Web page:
Investors with holdings amounting to 39.3 percent of the Greek bonds eligible for the nation’s debt swap agreed to sign on, moving the country closer to the biggest sovereign restructuring in history.
The 30 members of the private creditor-investor committee for Greece who plan to participate in the swap hold an aggregate 81 billion euros ($106 billion) of bonds, according to an e-mailed statement from the Institute of International Finance today. The offer ends at 8 p.m. Athens time tomorrow.
The goal of the exchange is to reduce the 206 billion euros of privately held Greek debt by 53.5 percent and turn the tide against the debt crisis that has roiled Europe for more than two years. The government said it will use collective action clauses to force holders of Greek-law bonds into the swap if necessary.
“I do fully expect to be part of the collective action clause,” Patrick Armstrong, managing partner at Armstrong Investment Managers in London, said today in a Bloomberg Television interview. He won’t voluntarily join in the swap because of the “minuscule” chance his bond maturing March 20 will be redeemed at face value.
Greece’s six largest banks plan to accept the offer, the Finance Ministry said late yesterday. Those lenders held about 42 billion euros of bonds eligible for the swap at the end of September, company reports show, making them crucial to the exchange. Greek pension funds with about 17 billion euros of debt will also join, Finance Minister Evangelos Venizelos said on Real FM Radio today.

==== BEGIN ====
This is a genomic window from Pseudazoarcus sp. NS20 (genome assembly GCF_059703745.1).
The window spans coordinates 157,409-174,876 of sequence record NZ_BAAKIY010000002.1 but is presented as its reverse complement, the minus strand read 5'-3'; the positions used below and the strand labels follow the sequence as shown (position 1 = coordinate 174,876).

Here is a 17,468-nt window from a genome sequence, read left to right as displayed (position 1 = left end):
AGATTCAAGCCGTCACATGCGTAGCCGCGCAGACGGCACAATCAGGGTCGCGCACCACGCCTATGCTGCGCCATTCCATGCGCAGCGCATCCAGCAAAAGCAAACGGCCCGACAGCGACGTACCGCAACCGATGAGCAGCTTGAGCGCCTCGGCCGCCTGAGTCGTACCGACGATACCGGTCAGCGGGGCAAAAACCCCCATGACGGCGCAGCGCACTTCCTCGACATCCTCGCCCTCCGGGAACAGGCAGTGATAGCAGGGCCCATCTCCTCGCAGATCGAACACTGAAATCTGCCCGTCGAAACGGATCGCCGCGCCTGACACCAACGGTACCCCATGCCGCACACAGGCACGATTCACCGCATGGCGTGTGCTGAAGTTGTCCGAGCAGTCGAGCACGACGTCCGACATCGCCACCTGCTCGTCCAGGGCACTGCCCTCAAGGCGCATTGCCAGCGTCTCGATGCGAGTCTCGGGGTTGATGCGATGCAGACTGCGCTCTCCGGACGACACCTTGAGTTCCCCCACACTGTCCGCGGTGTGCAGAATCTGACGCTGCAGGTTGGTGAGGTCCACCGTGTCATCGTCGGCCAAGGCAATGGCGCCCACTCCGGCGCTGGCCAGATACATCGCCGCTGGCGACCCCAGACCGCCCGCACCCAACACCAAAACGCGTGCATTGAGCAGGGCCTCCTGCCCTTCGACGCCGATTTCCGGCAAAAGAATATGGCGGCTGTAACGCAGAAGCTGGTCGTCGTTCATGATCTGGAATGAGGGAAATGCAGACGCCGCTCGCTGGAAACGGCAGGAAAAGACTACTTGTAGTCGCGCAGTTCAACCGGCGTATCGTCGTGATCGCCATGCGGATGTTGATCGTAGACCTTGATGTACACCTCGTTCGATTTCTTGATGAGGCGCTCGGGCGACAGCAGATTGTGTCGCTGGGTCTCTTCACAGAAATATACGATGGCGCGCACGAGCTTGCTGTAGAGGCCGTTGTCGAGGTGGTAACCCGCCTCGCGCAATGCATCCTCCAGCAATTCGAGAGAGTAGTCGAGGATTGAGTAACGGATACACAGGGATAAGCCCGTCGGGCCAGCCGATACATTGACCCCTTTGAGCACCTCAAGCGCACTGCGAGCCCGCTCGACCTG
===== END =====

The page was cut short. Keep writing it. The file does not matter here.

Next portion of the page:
Greece expects bondholders to accept the offer and is ready to force them to participate if necessary, Venizelos said in a Bloomberg Television interview in Athens this week. Compelling holdouts to take part will likely trigger insurance contracts on the debt known as credit default swaps, analysts said.
If Greece forces bondholders to join, there “is likely be fallout in the peripheral countries, including Spain and Italy,” Marc Chandler, the head of global currency strategy at Brown Brothers Harriman in New York, said in a note. There may also be negative repercussions for financial shares, he said.
The members of the IIF creditor-investor committee who agreed to participate are Ageas, Allianz SE, Alpha Bank SA, Axa SA, La Banque Postale, Banco Bilbao Vizcaya Argentaria SA, BNP Paribas SA, CNP Assurances SA, Commerzbank AG, Credit Agricole SA, Credit Foncier, Dekabank Deutsche Girozentrale, Deutsche Bank AG, Dexia SA, Emporiki Bank of Greece SA, Eurobank EFG, Assicurazioni Generali SpA, Greylock Capital Management, Groupama SA, HSBC Holdings Plc, ING Bank, Intesa Sanpaolo SpA, KBC Groep NV, Marfin Popular Bank Plc, Metlife Inc., National Bank of Greece SA, Piraeus Bank SA, Royal Bank of Scotland Group Plc, Societe Generale SA and Unicredit SpA.
Charles Dallara, managing director of the IIF, led negotiations for private creditors in the debt-swap discussions. The Washington, D.C.-based trade group represents more than 450 financial-services companies globally.
“This will, I think, be a moment for a real turning of the page and allowing Greece to regain some economic vitality, and also I think contributing further to the overall stability and sense of confidence in the euro zone,” Dallara said in a telephone interview today.